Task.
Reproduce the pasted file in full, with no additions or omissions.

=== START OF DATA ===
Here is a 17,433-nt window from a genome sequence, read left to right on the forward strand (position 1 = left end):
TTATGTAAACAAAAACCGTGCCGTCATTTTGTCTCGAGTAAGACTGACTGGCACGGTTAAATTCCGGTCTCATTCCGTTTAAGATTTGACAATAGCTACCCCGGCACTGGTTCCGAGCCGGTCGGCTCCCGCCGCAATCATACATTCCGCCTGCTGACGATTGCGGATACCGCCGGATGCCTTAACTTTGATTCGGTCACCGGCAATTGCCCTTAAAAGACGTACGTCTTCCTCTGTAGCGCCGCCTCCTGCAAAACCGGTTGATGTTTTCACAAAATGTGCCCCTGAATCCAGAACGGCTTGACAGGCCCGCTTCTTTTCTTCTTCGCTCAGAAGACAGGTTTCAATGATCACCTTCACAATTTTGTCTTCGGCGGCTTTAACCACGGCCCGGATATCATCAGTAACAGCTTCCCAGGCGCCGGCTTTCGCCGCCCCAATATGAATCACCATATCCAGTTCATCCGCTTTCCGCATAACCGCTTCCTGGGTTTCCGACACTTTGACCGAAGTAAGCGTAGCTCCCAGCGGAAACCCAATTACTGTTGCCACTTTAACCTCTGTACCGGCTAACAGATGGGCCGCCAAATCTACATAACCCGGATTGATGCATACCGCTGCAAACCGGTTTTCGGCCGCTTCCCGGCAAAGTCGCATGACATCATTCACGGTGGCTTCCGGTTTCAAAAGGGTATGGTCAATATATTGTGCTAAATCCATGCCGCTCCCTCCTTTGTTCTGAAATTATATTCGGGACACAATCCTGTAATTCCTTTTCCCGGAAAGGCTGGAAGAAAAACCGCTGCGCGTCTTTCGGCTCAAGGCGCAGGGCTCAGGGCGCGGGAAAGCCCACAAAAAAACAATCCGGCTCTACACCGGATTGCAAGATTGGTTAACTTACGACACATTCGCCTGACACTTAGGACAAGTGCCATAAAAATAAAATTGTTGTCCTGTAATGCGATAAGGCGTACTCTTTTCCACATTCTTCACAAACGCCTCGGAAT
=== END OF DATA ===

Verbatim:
Here is a 17,433-nt window from a genome sequence, read left to right on the forward strand (position 1 = left end):
TTATGTAAACAAAAACCGTGCCGTCATTTTGTCTCGAGTAAGACTGACTGGCACGGTTAAATTCCGGTCTCATTCCGTTTAAGATTTGACAATAGCTACCCCGGCACTGGTTCCGAGCCGGTCGGCTCCCGCCGCAATCATACATTCCGCCTGCTGACGATTGCGGATACCGCCGGATGCCTTAACTTTGATTCGGTCACCGGCAATTGCCCTTAAAAGACGTACGTCTTCCTCTGTAGCGCCGCCTCCTGCAAAACCGGTTGATGTTTTCACAAAATGTGCCCCTGAATCCAGAACGGCTTGACAGGCCCGCTTCTTTTCTTCTTCGCTCAGAAGACAGGTTTCAATGATCACCTTCACAATTTTGTCTTCGGCGGCTTTAACCACGGCCCGGATATCATCAGTAACAGCTTCCCAGGCGCCGGCTTTCGCCGCCCCAATATGAATCACCATATCCAGTTCATCCGCTTTCCGCATAACCGCTTCCTGGGTTTCCGACACTTTGACCGAAGTAAGCGTAGCTCCCAGCGGAAACCCAATTACTGTTGCCACTTTAACCTCTGTACCGGCTAACAGATGGGCCGCCAAATCTACATAACCCGGATTGATGCATACCGCTGCAAACCGGTTTTCGGCCGCTTCCCGGCAAAGTCGCATGACATCATTCACGGTGGCTTCCGGTTTCAAAAGGGTATGGTCAATATATTGTGCTAAATCCATGCCGCTCCCTCCTTTGTTCTGAAATTATATTCGGGACACAATCCTGTAATTCCTTTTCCCGGAAAGGCTGGAAGAAAAACCGCTGCGCGTCTTTCGGCTCAAGGCGCAGGGCTCAGGGCGCGGGAAAGCCCACAAAAAAACAATCCGGCTCTACACCGGATTGCAAGATTGGTTAACTTACGACACATTCGCCTGACACTTAGGACAAGTGCCATAAAAATAAAATTGTTGTCCTGTAATGCGATAAGGCGTACTCTTTTCCACATTCTTCACAAACGCCTCGGAAT